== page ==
covered from a serious illness, he went to winter at Florence. At the beginning of December a short attack of bronchitis proved fatal. He died on 10 Dec. 1861, and was buried in the protestant cemetery outside the Porta Pinti, Forence, where is a monument to his memory with medallion portrait. His bust, executed (1856) at Florence by J. Hart, is in the National Portrait Gallery, presented (February 1872) by a committee for the purpose. He was twice married, and left by his first marriage (to Miss Reade) two daughters; by his second marriage (to a daughter of John Christie of Hackney) an only son, Herman (d. 23 July 1897, aged 77).
[Munk's Coll. of Phys. 1878, iii. 235 sq.; Monthly Repository, 1813 p. 536, 1815 pp. 118, 653, 1821 pp. 262 sq.; Murch's Hist. Presb. and Gen. Bapt. Churches in West of Engl. 1835, p. 218; Horne's New Spirit of the Age, 1844, vol. i. (article ‘Lord Ashley and Dr. Southwood Smith’); Christian Reformer, 1860, p. 720; Obituary from the Lancet, December 1861; Inquirer, 21 Dec. 1861 p. 936, 31 July 1897 p. 503; Nonsubscriber, February 1862, pp. 18 sq.; personal recollection.]
SMITH, WALTER (fl. 1525), wrote in verse an account of a roguish adventuress named Edyth, daughter of one John Hankin, and widow of one Thomas Ellys. Smith's work was entitled ‘The Widow Edyth; Twelue merry Gestys of one called Edyth, the lyeng Wydow.’ It was ‘emprinted at London at the sygne of the meremayde at Pollis gate next chepeside by J. Rastell 23 March MvCxxv.’ The printer notes that at the date of publication the heroine was still alive. The work is divided into twelve chapters, each called a ‘mery jeste.’ The coarse tricks which the widow is described as playing on tradesmen, tavern-keepers, and servants of great men, including the bishop of Rochester and Sir Thomas More, are sometimes diverting, but their narrator displays few literary gifts. The work is of the greatest rarity. A copy was noticed in ‘Bibliotheca Smithiana,’ 1686, and in the catalogue of the Harleian collection, but it is doubtful if any now survive. Of a reprint issued by Richard Jones in 1573, two copies are known—one in the Bodleian Library, and the other in the Huth Library. A modern reprint is in W. C. Hazlitt's ‘Old English Jest Books,’ 1864, vol. iii.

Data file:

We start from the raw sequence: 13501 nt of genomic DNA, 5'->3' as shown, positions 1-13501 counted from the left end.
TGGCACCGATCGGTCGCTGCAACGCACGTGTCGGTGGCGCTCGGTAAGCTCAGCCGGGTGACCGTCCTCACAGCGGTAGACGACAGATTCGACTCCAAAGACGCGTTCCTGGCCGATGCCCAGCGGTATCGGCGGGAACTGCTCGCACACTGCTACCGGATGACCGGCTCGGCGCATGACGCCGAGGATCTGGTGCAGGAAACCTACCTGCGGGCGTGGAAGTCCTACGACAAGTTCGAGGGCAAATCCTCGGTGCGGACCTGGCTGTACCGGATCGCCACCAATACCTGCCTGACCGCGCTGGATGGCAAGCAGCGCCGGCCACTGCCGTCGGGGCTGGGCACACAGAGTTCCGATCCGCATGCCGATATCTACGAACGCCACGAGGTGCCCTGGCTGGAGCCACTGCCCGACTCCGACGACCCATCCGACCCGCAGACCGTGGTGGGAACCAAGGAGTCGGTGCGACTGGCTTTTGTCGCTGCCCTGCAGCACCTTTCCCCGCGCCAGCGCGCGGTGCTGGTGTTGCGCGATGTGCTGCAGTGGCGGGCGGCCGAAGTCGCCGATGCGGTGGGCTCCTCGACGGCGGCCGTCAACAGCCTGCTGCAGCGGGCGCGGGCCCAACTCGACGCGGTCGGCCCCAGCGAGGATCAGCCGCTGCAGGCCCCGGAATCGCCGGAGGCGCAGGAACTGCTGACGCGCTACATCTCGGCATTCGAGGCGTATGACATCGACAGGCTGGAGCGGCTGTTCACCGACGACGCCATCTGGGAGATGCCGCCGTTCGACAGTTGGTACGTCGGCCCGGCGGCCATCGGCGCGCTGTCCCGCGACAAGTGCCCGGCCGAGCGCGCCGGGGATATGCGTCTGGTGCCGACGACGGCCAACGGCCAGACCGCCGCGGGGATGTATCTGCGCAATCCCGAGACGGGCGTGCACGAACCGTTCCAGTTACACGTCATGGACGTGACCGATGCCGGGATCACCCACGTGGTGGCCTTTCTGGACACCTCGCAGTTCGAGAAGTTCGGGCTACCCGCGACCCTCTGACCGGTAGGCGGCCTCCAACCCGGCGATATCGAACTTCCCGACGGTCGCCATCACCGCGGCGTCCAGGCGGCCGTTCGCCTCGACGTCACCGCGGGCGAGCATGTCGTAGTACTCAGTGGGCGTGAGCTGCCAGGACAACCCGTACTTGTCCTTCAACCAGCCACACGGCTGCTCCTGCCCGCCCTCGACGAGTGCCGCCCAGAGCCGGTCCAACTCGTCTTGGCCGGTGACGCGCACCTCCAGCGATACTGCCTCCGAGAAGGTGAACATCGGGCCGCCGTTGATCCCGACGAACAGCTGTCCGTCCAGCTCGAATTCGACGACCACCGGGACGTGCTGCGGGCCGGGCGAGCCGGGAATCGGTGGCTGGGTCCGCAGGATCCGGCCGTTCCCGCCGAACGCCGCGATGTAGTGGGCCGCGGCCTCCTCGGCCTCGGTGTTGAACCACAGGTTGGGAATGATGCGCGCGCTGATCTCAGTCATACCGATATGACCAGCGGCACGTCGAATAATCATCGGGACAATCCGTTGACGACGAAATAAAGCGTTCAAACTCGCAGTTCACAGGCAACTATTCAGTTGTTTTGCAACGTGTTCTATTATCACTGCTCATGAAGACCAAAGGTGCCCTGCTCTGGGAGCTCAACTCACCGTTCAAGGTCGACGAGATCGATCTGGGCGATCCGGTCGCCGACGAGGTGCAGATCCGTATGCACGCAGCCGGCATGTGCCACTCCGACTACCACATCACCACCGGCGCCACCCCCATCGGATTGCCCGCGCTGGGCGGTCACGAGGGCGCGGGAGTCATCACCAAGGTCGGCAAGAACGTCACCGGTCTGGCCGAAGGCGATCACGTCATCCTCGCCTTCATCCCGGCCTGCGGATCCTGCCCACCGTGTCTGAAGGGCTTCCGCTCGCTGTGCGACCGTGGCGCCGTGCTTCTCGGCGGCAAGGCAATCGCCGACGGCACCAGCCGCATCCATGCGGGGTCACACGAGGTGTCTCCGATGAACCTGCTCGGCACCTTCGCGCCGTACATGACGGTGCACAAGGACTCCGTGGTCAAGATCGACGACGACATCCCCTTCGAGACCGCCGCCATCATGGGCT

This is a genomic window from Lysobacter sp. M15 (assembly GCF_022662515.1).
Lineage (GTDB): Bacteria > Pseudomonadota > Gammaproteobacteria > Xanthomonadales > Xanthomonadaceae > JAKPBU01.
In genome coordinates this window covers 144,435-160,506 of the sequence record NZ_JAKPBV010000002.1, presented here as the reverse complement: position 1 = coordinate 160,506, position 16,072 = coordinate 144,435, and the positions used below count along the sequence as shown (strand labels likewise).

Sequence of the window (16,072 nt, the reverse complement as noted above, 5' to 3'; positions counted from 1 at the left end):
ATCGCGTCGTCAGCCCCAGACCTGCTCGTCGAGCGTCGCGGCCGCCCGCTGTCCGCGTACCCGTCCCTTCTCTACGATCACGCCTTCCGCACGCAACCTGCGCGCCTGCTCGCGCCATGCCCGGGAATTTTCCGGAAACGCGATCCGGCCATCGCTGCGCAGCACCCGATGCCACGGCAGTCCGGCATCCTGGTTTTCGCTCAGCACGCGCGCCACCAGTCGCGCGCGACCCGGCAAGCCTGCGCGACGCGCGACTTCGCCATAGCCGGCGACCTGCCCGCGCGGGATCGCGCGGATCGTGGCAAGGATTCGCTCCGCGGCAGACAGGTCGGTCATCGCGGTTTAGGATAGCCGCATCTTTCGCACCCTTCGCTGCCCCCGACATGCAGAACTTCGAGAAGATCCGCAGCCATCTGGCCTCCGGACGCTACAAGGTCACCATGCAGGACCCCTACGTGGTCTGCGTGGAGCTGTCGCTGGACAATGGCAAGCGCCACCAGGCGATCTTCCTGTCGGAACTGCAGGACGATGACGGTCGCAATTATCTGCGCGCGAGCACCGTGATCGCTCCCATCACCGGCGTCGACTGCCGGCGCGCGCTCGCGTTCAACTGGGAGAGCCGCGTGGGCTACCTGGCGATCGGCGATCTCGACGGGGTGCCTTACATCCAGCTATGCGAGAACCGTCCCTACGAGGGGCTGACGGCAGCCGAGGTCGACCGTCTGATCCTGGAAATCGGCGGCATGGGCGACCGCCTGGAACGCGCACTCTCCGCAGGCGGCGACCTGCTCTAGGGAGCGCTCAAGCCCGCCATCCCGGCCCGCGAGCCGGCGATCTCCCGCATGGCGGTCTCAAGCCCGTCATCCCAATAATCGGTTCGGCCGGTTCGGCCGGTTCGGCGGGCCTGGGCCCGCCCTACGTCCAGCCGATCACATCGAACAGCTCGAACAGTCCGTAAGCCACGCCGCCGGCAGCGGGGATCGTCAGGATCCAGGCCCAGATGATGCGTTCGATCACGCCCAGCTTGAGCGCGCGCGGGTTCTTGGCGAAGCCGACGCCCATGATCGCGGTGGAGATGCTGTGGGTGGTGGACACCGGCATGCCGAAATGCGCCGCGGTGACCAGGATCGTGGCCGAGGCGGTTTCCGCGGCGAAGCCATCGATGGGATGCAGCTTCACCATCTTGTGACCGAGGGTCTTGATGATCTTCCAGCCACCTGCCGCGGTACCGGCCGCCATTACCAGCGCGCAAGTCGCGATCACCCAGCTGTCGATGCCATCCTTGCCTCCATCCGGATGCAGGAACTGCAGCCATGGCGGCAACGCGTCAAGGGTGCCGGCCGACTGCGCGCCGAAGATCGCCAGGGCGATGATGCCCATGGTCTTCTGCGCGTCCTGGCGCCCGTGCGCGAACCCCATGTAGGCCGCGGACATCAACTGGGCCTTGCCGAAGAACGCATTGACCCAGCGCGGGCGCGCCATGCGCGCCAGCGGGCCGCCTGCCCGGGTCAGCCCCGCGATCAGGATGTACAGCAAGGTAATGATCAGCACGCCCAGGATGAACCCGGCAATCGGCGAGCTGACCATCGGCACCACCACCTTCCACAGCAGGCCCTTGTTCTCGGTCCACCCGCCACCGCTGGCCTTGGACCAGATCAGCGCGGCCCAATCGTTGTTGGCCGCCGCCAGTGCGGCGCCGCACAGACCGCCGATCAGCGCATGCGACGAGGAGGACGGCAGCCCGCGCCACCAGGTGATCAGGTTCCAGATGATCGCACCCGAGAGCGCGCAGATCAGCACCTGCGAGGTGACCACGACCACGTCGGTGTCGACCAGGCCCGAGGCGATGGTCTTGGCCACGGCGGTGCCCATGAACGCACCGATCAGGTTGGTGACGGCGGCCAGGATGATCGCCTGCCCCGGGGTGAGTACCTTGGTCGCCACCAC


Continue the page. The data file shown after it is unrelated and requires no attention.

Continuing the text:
[Ames's Typogr. Antiq. ed. Dibdin, iii. 87; Collier's Bibliogr. Cat. ii. 357; Hazlitt's Bibliogr. Collections.]
SMITH, WENTWORTH (fl. 1601–1623), dramatist, wrote many plays for the Admiral's company of actors at the Rose Theatre, in partnership with other authors employed by Philip Henslowe [q. v.], the theatrical manager. From the latter's ‘Diary’ it appears that he was associated between 1601 and 1603 in the composition of the following thirteen pieces, none of which seem to have been published, and none are now extant. Their titles are:
- ‘The Conquest of the West Indies’ (with Day and Haughton), 1601.
- ‘The Rising of Cardinal Wolsey’ (with Chettle, Drayton, and Munday), 1601.
- ‘Six Clothiers’ (with Hathway and Haughton), 1601.
- ‘Too Good to be True, or the Northern Man’ (with Chettle and Hathway), 1601.
- ‘Love parts Friendship’ (with Chettle), 1602.
- ‘As merry as may be’ (with Day and Hathway), 1602, written for the court and for the earl of Worcester's men at the Rose.
- ‘Albert Galles’ (with Heywood), 1602; possibly the title should be ‘Archigallus.
- ‘Marshal Osric’ (completed by Heywood, and doubtfully assumed by Fleay to be identical in its revised form with Heywood's ‘Royal King and Loyal Subject,’ London, 1637, 4to), 1602.
- ‘The ii (iii) Brothers,’ 1602.
- ‘Lady Jane’ (with Chettle, Dekker, Heywood, and Webster), 1602.
- ‘The Black Dog of Newgate’ (with Day, Hathway, and ‘the other poet,’ probably Haughton), 1602–3.
- ‘The Unfortunate General, a French History’ (with Day, Hathway, and ‘the other poet’), 1603. 13. ‘An Italian Tragedy,’ 1603.
To Wentworth may be ascribed the extant play, by ‘W. Smith,’ called ‘The Hector of Germanie, or the Palsgrave, Prime Elector. A New Play, an Honourable Hystorie. As it hath beene publikely Acted at the Red Bull and at the Curtaine, by a Companie of Young men of this Citie. Made by W. Smith, with new Additions. London, printed by Thomas Creede for Josias Harrison, and are to be solde in Pater-Noster Row, at the Signe of the Golden Anker,’ 1615, 4to. Written in 1613, it was dedicated to ‘the Right Worshipfull the great Favorer of the Muses, Syr John Swinnerton, Knight, sometimes Lord Mayor of this honourable Cittie of London.’ Baker is mistaken in asserting that this was the last play acted at the Curtain. From the dedication we learn that the author also wrote ‘The Freeman's Honour,’ another piece not known to be extant, which he says was ‘acted by the Servants of the King's Majesty to dignify the worthy company of Merchant Taylors’ (Fleay, Biogr. Chron.; Nichols, Progresses of James I, ii. 732). An endeavour has been made to place both these plays to the credit of another dramatist named William Smith,